Food ‘Accelerators’ and the $10 Bag of Pasta
ERICA E. PHILLIPS
Produced By: WSJ
LOS ANGELES—A couple of days each week, after dropping off her two toddlers at day care, Leah Ferrazzani hauls a commercial-grade extruder into her kitchen and gets to work shaping and cutting organic pasta. She then carefully dries it on racks in what used to be the family’s laundry room.
Ms. Ferrazzani launched Semolina Artisanal Pasta in October. She said the business quickly exceeded her home kitchen’s capacity of about 250 pounds a week. “In L.A., there are really people who get behind your food,” said Ms. Ferrazzani, who sells her pasta in one-pound bags for $10 each.
As tastes shift toward specialty, local and organic foods, more so-called “food startups” are entering the market. According to PitchBook, a private financial database, close to $570 million in venture capital has been invested over the past five years in companies that produce food for consumption, or prepared foods, with the number of deals involving startup food makers growing to 36 in 2014 from 13 in 2011.
And for good reason: The specialty food business is booming. The National Association for the Specialty Food Trade says the sector hit a record $88.3 billion in sales in 2013, and continued to grow in 2014. The association attributed the sector’s popularity to “growing concern” among consumers about sustainability and health, as well as increased interest in “small-batch production”—knowing where food is made and who made it.
As demand for their products grows, food startups like Ms. Ferrazzani’s—many of which source their ingredients close to home, sell mainly in nearby shops and are restricted to producing limited quantities in their home kitchens—are finding they need to scale up quickly for wholesale distribution. And that can be difficult.
Regulatory requirements have complicated the transition from selling goods at local retail shops to distributing them wholesale to large grocery chains. Wholesale buyers have stricter health standards than local retailers, requiring significant upfront investment by producers.
Los Angeles County’s public health inspectors are now re-evaluating the rules. Some state health codes have already changed in recent years to ease the startup process in the cottage food industry, or businesses that operate out of their home kitchens. New legislation is what helped Semolina Artisanal Pasta first get off the ground, but the law restricts cottage food businesses to less than $50,000 a year in sales.
In Los Angeles County alone, according to the U.S. Census, the number of food manufacturing businesses with fewer than 10 employees grew to almost 2,000 in 2012, from less than 1,500 10 years earlier.
Angelo Bellomo, Los Angeles County’s director of environmental health, said health inspectors are now trying to foster those small businesses’ need to grow. “We’re being innovative in how we interpret and apply the requirements” of the state health code “without sacrificing their basic health protections,” he said.
The current regulatory system was tailored to accommodate larger-scale food producers, which have a major presence here. Los Angeles County is home to Sunkist Growers and the U.S. headquarters of Nestlé, among other large companies.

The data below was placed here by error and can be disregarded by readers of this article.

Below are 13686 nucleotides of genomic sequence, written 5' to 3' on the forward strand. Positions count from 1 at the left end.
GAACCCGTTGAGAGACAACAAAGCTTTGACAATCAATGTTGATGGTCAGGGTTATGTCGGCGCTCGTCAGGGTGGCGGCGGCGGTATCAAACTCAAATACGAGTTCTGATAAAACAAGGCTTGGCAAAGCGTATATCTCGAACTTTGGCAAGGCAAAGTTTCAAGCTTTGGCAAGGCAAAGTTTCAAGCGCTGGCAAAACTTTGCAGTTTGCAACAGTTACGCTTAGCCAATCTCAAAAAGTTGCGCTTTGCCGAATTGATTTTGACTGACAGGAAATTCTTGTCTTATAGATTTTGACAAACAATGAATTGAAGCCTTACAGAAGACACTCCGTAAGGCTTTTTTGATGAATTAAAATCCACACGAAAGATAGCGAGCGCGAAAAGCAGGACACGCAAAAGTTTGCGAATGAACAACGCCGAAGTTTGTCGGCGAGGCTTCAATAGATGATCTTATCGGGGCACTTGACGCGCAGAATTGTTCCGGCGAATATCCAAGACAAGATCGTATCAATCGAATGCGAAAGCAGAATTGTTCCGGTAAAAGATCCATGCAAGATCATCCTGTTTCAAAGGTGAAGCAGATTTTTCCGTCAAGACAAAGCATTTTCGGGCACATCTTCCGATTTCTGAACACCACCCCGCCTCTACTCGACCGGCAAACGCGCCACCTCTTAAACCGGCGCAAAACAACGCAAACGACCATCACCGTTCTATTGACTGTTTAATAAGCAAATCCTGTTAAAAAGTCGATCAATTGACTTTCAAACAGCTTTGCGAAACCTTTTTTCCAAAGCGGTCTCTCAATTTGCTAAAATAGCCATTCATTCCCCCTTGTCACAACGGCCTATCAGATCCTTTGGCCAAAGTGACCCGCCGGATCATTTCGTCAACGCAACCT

Most of what’s produced here gets shipped elsewhere, said Robert Puro of Seedstock, a consultant in sustainable food systems. In most major cities, only 1% to 2% of what’s consumed is produced locally, he said. Developing that shorter supply chain—from local farms to packing and production facilities to retailers—is “the big missing piece in the local food puzzle,” Mr. Puro said.
Enter Los Angeles’s latest experiment: Early in 2015, Ms. Ferrazzani and several small food producers will move to an industrial kitchen at L.A. Prep, a new food production center that will house as many as 50 businesses ready to scale up from home or shared kitchens.
Mott Smith, one of L.A. Prep’s founders, said he sees the facility as a way of expanding the “middle-class in the food processing arena.”
Developed through collaboration with the county over the past two years, the facility will manage health and safety requirements for producers, help them get expedited wholesale licenses and provide services such as food storage, security, trash collection and access to required equipment like range hoods and grease traps.
Mr. Bellomo said historically his agency has been “centered on public health and safety.” But, he said, “If we can add to those objectives innovation—to allow locally based production of foods that are healthy, and of the type and character where there is growing demand—we need to support that.”
Mr. Bellomo said the facility’s focus on easing the transition to wholesale distribution “could very likely become a national model for what we see as a growing trend.”
L.A. Prep will also provide “accelerator” services to help its tenants grow their operations, joining more than 100 food incubators and culinary accelerators that have emerged around the country in the past few years, such as Mess Hall Food Community in Washington, D.C., and Chobani Food Incubator in New York City.
Mr. Smith said he expects companies setting up shop at L.A. Prep to follow varied paths, such as establishing brands and selling their businesses to larger food producers; outgrowing the shared space and moving into their own facilities; or simply staying put.
While her $2,000 monthly rent at L.A. Prep is “probably more than I would want to pay,” Ms. Ferrazzani said, it might save her money in the long run because she won’t have to build her own production facility—something she estimates could cost at least $150,000.
Instead, she’s raising just $25,000 to purchase a commercial pasta dryer that will allow her to make at least 500 pounds of spaghetti, rigatoni and conchiglie each week—more than double what she’s making now.
Write to Erica E. Phillips at firstname.lastname@example.org